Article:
While detox and therapy are important parts of the recovery process, there is another important area of recovery that’s often overlooked: nutrition. Addicts often have serious health issues as a result of their substance abuse, not the least of which is malnutrition, due to focusing on drugs or alcohol instead of good eating habits. In addition, studies have shown that the right combinations of foods, vitamins and nutrients can make a measurable difference in reducing the symptoms of withdrawal, detoxifying the body and increasing the chances of successful recovery.
Effects of Substance Abuse on the Body
Quite simply, addicts tend to be malnourished. Alcohol, for example, is high in fat and calories but offers no nutritional value. The Importance of Nutrition Recovery As a result, addicts often feel full after drinking, and fail to eat – thereby failing to give their body the nutrients it needs to function properly. Other drugs actually damage the internal organs in addition to curbing the appetite, and as a result, rehabilitation patients are likely to experience gastrointestinal issues. These issues make the process of withdrawal and detoxification unpleasant and painful, but getting into a pattern of eating healthy meals with plenty of fresh fruits and vegetables can help repair that damage and reduce the discomfort caused by those symptoms.
Food and Mood
Study after study has shown that food has a powerful effect on mood – in both addicts and non-addicts. Eating a healthy, balanced diet can actually improve a person’s mood and keep them focused and alert. In the case of an addict, keeping an even keel helps prevent cravings and in some cases, a relapse. One of the most important parts of recovery for an addict is learning to maintain his or her mood, as mood swings can lead to powerful cravings for drugs or alcohol. When the recovering addict’s diet is full of healthy foods, though, and he or she eats regularly, those mood swings can be reduced or eliminated.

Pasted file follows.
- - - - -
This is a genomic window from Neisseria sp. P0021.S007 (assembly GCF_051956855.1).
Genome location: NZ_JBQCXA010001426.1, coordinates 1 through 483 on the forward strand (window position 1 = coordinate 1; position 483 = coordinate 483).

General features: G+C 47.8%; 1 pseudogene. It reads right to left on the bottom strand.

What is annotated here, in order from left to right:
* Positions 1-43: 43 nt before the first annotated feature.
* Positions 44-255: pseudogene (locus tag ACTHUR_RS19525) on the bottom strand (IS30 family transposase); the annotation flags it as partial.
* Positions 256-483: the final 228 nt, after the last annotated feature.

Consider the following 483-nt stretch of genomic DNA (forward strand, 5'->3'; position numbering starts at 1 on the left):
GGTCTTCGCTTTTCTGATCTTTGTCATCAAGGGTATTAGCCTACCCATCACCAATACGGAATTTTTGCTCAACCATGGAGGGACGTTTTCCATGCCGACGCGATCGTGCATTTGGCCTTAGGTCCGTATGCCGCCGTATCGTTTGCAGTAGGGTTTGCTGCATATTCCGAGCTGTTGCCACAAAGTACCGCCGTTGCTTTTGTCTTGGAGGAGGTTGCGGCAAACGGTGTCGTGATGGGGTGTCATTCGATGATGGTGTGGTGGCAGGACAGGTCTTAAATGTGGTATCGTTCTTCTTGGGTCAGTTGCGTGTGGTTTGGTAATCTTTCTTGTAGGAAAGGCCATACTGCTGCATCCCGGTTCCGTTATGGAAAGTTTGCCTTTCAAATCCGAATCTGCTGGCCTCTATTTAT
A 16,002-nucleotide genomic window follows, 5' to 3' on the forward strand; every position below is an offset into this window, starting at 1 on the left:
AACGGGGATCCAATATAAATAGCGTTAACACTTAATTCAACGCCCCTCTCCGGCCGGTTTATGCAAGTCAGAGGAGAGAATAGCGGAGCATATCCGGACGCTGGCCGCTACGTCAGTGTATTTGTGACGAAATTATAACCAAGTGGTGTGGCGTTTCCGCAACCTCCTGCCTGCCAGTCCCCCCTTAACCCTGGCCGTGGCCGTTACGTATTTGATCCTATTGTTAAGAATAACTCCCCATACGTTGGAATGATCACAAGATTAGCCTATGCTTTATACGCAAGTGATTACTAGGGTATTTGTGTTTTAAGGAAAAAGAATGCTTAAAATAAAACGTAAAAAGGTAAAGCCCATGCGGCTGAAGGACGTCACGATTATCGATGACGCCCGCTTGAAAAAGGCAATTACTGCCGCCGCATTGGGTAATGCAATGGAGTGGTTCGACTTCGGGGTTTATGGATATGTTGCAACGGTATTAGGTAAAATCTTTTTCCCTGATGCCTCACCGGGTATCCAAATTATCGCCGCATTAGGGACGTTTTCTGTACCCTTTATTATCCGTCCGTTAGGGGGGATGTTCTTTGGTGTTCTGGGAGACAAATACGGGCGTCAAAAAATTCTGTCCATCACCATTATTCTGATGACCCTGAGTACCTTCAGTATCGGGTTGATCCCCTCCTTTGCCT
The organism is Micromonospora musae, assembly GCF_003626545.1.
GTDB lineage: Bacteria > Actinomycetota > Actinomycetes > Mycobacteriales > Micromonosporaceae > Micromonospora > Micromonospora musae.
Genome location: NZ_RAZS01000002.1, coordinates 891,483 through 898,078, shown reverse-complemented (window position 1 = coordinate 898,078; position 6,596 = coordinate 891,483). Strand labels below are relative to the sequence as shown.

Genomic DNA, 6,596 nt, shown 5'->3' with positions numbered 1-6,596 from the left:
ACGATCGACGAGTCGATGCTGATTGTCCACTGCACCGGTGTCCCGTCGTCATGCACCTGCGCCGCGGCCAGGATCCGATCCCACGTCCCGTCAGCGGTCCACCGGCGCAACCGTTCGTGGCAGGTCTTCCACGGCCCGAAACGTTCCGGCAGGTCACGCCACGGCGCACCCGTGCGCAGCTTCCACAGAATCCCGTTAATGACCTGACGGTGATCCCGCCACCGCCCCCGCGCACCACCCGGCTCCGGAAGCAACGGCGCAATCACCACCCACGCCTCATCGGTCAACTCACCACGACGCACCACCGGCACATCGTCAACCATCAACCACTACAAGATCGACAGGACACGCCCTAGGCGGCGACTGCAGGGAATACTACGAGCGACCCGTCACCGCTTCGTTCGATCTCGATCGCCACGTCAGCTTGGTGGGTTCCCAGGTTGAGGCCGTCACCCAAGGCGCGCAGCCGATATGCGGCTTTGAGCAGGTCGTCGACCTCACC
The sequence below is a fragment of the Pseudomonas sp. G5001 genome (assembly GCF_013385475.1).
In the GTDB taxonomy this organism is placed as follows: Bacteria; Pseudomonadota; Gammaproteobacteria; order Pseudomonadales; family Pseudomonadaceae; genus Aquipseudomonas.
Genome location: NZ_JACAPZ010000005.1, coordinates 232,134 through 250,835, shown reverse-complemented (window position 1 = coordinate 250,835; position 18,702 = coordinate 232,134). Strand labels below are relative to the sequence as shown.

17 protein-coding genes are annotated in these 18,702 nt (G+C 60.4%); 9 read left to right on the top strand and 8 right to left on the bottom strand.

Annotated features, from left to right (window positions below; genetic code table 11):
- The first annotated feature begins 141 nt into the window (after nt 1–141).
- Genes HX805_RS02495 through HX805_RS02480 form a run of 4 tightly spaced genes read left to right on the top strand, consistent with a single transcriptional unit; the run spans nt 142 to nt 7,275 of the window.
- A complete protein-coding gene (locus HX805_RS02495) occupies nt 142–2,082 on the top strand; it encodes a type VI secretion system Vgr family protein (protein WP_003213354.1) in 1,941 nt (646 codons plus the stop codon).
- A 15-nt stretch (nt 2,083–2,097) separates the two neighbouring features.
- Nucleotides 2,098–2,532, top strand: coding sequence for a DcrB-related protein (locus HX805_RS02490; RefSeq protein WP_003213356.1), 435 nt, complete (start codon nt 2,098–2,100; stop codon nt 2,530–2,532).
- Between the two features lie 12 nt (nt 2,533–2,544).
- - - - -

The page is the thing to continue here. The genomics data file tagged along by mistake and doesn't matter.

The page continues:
Best Foods to Eat
Research has shown that certain foods are better for addicts to consume than others, and many treatment centers, such as those found at adhering to these guidelines when working with patients.
Those in recovery should make a point to eat a diet full of protein-rich foods, such as chicken, fish, lean meat, and tofu. Protein is especially important because it increases the production of “feel-good” chemicals in the brain and helps repair damaged tissue throughout the body. However, it’s important to choose lean foods, and avoid saturated fats, to maintain overall health.
Fresh fruits and vegetables are also important, as they are packed with vitamins and minerals that can help your body repair itself from the damage caused by drugs and alcohol, and help you feel good. Fiber rich foods – including whole grains, beans and produce – are also important to get your digestive system working again and help flush the toxins from your system.
The Significance of Supplements
Some experts recommend a supplement in addition to a balanced diet for those in recovery. Drugs and alcohol tend to reduce overall levels of vitamins B and C as well as zinc in the body. These vitamins are vital to your overall health, and help restore your body and maintain your mood. In addition, a small piece of good quality chocolate once a day has been shown to improve mood and offer health benefits for the heart and cardiovascular system.
Of course, as with any nutrition plan, there are some foods that those in recovery should avoid. Processed and packaged foods, while convenient, aren’t generally high in nutritional value. Fill up on whole, fresh foods instead. Recovering addicts should also try to avoid caffeine and excess sugar and salt – and stay hydrated with water. Substance abuse often caused dehydration, and drinking plenty of water can help rehydrate the body and repair damage to organs and tissues.
While it’s important for recovering addicts to maintain a healthy diet as part of an overall plan for returning to health, it’s more important to stay away from addictive substances. If avoiding sugary snacks or potato chips is making someone antsy or angry, then it’s perfectly okay to indulge. Long-term recovery is the goal, and as the patient grows stronger through therapy and support, the chances of sticking to a healthy diet increase as well.
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